. efficient ( Zero copy buffer management )
. able to support speeds from 9.6Kbps to 4Mbps
. able  interface to any commercial RTOS  or a custom OS
. has direct support for popular CPU's or is simple to port to your 
  custom CPU.
. robust and mature.
. reliable, and provides inexpensive data transfers
. supported on all popular platforms: MIPS, ARM, Motorola, Intel,
Hitachi SH, etc ... 
. affordable (<$6k, no royalties, all source code)

Advantages of using IrDA infrared:
. requires no connectors
. is low power and low cost.
. infrared is not regulated like RF and requires no certification
. data transfers are reliable and robust
. IrDA is supported by MS Windows operating systems.

Article: 15364
Subject: Re: From VHDL to FPGA?
From: "Austin Franklin" <austin@dark8room.com>
Date: 20 Mar 1999 17:03:23 GMT
Links: << >>  << T >>  << A >>
Hi,

> Ok, I started looking at VHDL. Having a lot of experience with 
> programming languages it does not seem too hard to manage.
> Now I need to know a few things.

Please don't take this as a criticism, but do you have any hardware design
experience?  I ask because you said you have a lot of programming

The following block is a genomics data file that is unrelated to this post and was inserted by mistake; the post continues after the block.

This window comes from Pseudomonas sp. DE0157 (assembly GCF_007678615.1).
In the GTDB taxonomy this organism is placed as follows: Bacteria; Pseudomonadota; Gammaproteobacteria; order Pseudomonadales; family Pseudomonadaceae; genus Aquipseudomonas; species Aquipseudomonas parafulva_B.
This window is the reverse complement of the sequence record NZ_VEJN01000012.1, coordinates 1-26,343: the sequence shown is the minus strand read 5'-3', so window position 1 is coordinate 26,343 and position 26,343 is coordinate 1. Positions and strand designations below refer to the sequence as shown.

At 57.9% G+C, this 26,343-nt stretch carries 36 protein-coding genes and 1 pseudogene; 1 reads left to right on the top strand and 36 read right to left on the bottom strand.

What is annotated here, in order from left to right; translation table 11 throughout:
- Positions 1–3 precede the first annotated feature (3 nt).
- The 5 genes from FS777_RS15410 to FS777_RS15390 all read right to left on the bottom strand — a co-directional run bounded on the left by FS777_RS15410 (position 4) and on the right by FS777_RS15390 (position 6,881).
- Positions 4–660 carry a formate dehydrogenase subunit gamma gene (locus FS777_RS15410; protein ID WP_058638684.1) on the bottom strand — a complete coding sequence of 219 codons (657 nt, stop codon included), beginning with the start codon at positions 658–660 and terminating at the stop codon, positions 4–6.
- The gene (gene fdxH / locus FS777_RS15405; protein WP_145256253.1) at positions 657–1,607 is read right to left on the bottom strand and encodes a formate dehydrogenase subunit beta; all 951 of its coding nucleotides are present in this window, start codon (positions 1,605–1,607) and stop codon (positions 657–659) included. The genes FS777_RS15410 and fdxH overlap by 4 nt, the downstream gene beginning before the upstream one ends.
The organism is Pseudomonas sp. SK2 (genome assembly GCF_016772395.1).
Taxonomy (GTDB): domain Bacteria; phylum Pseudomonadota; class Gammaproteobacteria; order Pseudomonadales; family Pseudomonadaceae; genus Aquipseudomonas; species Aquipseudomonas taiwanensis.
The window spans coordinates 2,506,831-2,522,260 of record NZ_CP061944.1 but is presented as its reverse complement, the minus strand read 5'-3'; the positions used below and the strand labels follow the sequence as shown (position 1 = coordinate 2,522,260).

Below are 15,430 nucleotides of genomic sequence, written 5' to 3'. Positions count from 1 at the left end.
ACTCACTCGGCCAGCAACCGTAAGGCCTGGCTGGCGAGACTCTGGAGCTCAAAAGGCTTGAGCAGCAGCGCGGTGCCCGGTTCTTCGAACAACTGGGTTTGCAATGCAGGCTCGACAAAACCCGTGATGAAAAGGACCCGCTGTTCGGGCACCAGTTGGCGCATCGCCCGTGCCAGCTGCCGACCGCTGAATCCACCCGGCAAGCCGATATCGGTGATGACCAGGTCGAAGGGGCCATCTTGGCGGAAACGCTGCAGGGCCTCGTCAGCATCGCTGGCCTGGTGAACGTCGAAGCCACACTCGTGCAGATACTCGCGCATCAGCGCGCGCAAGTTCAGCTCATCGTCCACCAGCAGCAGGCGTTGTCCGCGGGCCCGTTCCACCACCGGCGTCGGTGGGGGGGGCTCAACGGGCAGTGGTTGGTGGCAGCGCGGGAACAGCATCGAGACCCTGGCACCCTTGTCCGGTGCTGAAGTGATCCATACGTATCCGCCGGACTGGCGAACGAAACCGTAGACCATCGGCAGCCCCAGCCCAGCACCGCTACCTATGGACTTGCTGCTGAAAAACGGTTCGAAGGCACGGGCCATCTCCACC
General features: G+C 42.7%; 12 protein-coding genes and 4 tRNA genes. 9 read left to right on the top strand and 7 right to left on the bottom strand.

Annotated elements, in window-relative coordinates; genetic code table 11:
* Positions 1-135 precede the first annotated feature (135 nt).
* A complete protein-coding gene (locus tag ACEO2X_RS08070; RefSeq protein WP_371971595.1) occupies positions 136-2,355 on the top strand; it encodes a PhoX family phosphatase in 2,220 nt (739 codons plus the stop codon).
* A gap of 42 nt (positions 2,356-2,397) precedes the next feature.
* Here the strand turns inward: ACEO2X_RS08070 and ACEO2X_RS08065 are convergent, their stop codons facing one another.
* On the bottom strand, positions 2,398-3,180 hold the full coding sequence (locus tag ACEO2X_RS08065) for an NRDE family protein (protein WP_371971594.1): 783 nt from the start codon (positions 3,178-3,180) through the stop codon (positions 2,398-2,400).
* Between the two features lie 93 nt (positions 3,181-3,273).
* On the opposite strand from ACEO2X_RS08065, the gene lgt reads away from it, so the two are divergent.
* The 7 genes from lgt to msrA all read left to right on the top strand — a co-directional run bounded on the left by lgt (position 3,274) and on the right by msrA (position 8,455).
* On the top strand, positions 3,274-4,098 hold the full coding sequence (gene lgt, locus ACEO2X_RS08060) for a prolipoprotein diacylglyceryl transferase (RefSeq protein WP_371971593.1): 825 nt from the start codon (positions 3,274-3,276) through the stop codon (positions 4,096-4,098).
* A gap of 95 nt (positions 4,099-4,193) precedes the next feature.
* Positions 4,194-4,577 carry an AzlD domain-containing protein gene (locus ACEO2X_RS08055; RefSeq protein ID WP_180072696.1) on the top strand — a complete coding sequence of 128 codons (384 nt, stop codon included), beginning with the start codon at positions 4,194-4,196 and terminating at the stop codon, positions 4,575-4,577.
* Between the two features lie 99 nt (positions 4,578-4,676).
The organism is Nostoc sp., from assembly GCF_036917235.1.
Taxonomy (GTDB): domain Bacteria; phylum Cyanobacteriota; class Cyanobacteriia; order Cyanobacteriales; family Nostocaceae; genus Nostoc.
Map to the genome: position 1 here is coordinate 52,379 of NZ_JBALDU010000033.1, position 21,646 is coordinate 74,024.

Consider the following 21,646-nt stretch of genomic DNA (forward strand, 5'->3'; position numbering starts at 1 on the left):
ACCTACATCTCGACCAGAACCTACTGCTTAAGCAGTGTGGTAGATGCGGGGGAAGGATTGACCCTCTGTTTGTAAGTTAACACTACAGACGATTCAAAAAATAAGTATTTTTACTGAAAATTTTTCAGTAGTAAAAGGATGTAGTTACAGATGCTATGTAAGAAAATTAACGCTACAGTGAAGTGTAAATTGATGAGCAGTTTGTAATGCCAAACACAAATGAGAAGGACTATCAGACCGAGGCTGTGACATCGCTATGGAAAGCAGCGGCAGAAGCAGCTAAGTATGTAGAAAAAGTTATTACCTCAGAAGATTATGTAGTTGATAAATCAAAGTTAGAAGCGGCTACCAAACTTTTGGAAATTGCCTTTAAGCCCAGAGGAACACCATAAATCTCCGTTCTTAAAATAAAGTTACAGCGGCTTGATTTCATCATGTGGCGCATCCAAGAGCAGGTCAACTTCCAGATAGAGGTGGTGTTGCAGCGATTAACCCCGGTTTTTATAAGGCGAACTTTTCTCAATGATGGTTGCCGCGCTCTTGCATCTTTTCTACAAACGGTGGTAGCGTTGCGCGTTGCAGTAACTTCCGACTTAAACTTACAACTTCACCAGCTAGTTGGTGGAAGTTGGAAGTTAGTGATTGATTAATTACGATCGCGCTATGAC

experience.  With hardware, the mindset and engineering disciplines are
very different.

Austin Franklin
austin@darkroom.com



Article: 15365
Subject: Re: Bit Error Rate Test
From: janovetz@uiuc.edu (Jake Janovetz)
Date: 20 Mar 1999 18:52:32 GMT
Links: << >>  << T >>  << A >>

Dan,

  In many cases, it is unnecessary to sync back up to the
pattern.  If you build a PN generator at one end and duplicate
the polynomial at the other end, you can send received data 
into the receiver's polynomial and count errors that way.
Depending on how things are setup, you will get a multiple of
the number of errors, but that can easily be dealt with.
  This technique works very well for low BER (like < 10^-3).
The problem with higher BER is that you don't always get a 
clean multiple of the number of errors anymore.

    If you want more details on this method, contact me.
I'll try to find a reference.  (this is a common method)

    Cheers,
    Jake


In <qAwI2.361$UK6.4862@news.connectnet.com> "Dan" <dan@kvdco.com> writes:

>I am looking for information on building a small Bit Error Rate Tester
>inside a Xilinx.
>
>I have a Xilinx FPGA controlling a communications channel between a PCI card
>and an external cage.  I am thinking it would be useful to place a Bit Error
>Rate Tester in the Xilinx to test the link and to determine its maximum
>transfer rate.
>
>It would be simple to generate a pseudo-random pattern to transmit down the
>link, but I cannot think of an easy way to sync back up to the received
>data, and count errors.  I know this has been done before, I am just trying
>to avoid reinventing the wheel.
>
>
>Thanks
>
>Dan
--
   janovetz@uiuc.edu    | Once you have flown, you will walk the earth with